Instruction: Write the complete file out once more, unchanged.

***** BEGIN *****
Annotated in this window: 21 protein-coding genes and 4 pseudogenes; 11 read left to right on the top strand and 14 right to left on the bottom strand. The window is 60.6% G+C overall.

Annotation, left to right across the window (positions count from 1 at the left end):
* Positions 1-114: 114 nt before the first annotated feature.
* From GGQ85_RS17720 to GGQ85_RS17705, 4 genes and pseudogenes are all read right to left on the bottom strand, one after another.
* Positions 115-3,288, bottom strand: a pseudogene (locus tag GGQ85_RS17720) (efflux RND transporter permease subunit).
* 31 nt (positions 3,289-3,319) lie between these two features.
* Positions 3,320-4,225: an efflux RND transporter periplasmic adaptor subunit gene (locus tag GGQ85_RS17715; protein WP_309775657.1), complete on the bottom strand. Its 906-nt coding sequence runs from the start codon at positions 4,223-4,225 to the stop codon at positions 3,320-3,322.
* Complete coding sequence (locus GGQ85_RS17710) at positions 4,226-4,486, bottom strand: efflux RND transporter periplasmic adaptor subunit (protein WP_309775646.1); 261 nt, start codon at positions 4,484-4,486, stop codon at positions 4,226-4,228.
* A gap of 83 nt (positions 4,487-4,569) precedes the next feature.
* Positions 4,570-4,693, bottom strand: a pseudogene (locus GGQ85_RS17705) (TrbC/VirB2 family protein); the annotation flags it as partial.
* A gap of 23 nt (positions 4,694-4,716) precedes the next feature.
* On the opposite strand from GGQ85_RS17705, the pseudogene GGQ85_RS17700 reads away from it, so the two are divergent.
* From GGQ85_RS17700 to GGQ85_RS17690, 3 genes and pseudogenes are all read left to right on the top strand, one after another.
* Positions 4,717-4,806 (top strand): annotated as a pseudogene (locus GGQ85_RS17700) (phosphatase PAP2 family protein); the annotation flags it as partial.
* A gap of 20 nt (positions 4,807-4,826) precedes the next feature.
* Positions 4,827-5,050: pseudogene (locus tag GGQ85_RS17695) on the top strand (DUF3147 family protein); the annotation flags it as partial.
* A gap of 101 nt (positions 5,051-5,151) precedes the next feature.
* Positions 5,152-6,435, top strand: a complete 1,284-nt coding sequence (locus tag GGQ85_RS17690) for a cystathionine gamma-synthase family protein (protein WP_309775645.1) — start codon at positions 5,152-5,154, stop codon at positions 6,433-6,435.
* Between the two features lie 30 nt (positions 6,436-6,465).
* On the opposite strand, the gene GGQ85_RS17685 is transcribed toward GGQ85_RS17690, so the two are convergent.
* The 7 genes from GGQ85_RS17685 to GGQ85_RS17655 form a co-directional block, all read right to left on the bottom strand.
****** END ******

Annotated in this window: 21 protein-coding genes and 4 pseudogenes; 11 read left to right on the top strand and 14 right to left on the bottom strand. The window is 60.6% G+C overall.

Annotation, left to right across the window (positions count from 1 at the left end):
* Positions 1-114: 114 nt before the first annotated feature.
* From GGQ85_RS17720 to GGQ85_RS17705, 4 genes and pseudogenes are all read right to left on the bottom strand, one after another.
* Positions 115-3,288, bottom strand: a pseudogene (locus tag GGQ85_RS17720) (efflux RND transporter permease subunit).
* 31 nt (positions 3,289-3,319) lie between these two features.
* Positions 3,320-4,225: an efflux RND transporter periplasmic adaptor subunit gene (locus tag GGQ85_RS17715; protein WP_309775657.1), complete on the bottom strand. Its 906-nt coding sequence runs from the start codon at positions 4,223-4,225 to the stop codon at positions 3,320-3,322.
* Complete coding sequence (locus GGQ85_RS17710) at positions 4,226-4,486, bottom strand: efflux RND transporter periplasmic adaptor subunit (protein WP_309775646.1); 261 nt, start codon at positions 4,484-4,486, stop codon at positions 4,226-4,228.
* A gap of 83 nt (positions 4,487-4,569) precedes the next feature.
* Positions 4,570-4,693, bottom strand: a pseudogene (locus GGQ85_RS17705) (TrbC/VirB2 family protein); the annotation flags it as partial.
* A gap of 23 nt (positions 4,694-4,716) precedes the next feature.
* On the opposite strand from GGQ85_RS17705, the pseudogene GGQ85_RS17700 reads away from it, so the two are divergent.
* From GGQ85_RS17700 to GGQ85_RS17690, 3 genes and pseudogenes are all read left to right on the top strand, one after another.
* Positions 4,717-4,806 (top strand): annotated as a pseudogene (locus GGQ85_RS17700) (phosphatase PAP2 family protein); the annotation flags it as partial.
* A gap of 20 nt (positions 4,807-4,826) precedes the next feature.
* Positions 4,827-5,050: pseudogene (locus tag GGQ85_RS17695) on the top strand (DUF3147 family protein); the annotation flags it as partial.
* A gap of 101 nt (positions 5,051-5,151) precedes the next feature.
* Positions 5,152-6,435, top strand: a complete 1,284-nt coding sequence (locus tag GGQ85_RS17690) for a cystathionine gamma-synthase family protein (protein WP_309775645.1) — start codon at positions 5,152-5,154, stop codon at positions 6,433-6,435.
* Between the two features lie 30 nt (positions 6,436-6,465).
* On the opposite strand, the gene GGQ85_RS17685 is transcribed toward GGQ85_RS17690, so the two are convergent.
* The 7 genes from GGQ85_RS17685 to GGQ85_RS17655 form a co-directional block, all read right to left on the bottom strand.